Iowa Realtor Receives Threat of Violence during Open House

August 27, 2015  •  Leave a Comment

"Open houses are kind of an antiquated way to sell property, Wetz said. It’s dangerous for both the agent and consumer to open your door to the general public."


DES MOINES — A Des Moines Realtor received a strange but threatening call Thursday, spurring the realty company to cancel all open houses that day and shedding light on the dangerous reality of the job.

At about 11:30 a.m., a female Realtor got a call from a blocked number, said Brian Wetz, CEO and team leader for Keller Williams Realty Greater Des Moines. The man on the other line told the new agent that her business card had been drawn from a hat and she’d be the recipient of a gang initiation later that day, Wetz said.

“The caller said they intended to bring harm to the agent and that they’d be seeing her later in the day,” Wetz said. “I’ve been an agent for 20 years and this is not even close to the first time where we’ve had something like this happen. Yet, this one was very specifically concerning.”

After the call, the agent immediately notified West Des Moines police and her company leaders, who subsequently shut down all scheduled open houses that day, pulled their agents off the street and requested increased police presence at their two corporate offices.

“Agents interact with the public very frequently and safety is always a paramount concern anytime you have individual agents coming in contact with what amounts to strangers,” Wetz said.

He referenced the mysterious slaying of Ashley Okland, who was shot to death four years ago at a model townhouse.

Oakland’s death and other high-profile cases sparked conversation nationally about Realtor safety. Last year, Arkansas real estate agent Beverly Carter was found dead after showing a home to a stranger. Police have charged two people with her murder.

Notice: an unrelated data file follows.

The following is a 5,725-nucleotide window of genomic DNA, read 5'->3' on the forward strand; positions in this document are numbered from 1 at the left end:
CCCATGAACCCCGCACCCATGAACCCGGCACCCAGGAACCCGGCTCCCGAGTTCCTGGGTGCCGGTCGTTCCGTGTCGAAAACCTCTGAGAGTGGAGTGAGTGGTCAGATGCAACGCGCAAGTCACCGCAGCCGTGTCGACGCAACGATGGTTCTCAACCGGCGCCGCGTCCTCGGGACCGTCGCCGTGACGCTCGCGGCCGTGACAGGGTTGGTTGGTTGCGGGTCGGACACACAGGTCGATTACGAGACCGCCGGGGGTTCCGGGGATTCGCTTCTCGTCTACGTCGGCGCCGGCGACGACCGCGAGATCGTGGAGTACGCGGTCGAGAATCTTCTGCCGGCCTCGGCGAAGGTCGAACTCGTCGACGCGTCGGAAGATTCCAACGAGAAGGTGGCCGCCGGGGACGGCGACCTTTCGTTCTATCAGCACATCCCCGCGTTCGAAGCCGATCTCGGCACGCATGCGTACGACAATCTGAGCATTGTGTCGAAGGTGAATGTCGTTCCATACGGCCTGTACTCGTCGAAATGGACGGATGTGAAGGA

Open houses are kind of an antiquated way to sell property, Wetz said. It’s dangerous for both the agent and consumer to open your door to the general public.

The realty community has recently put a new set of safety standards into practice.

Nationally, the National Association of Realtors plans a safety webinar summit Sept. 9 and plans to announce new safety initiatives during September, which is "Realtor Safety Month." The group also will release The Little Red Book: Rules to Live by for REALTORS, which contains ways for agents to update their safety protocols, according to the NAR website.


The new safety protocol announced in July by the Des Moines Area Association of Realtors is part of a three-pronged plan to protect real estate agents who often find themselves alone in empty houses with prospective buyers they have never met.

The safety initiative includes a safety pledge for brokers and real estate companies. DMAAR officials said most of the city’s largest real estate firms have already signed.

It also includes a pledge for real estate agents that they will not show a home to a stranger until they have met the prospective buyer in a public place and asked them to submit identification.

And there’s also an optional contract for the seller. It says no real estate agent is allowed to show the home to anyone the agent has not previously met and identified.


Contributing: Joel Aschbrenner, The Des Moines Register


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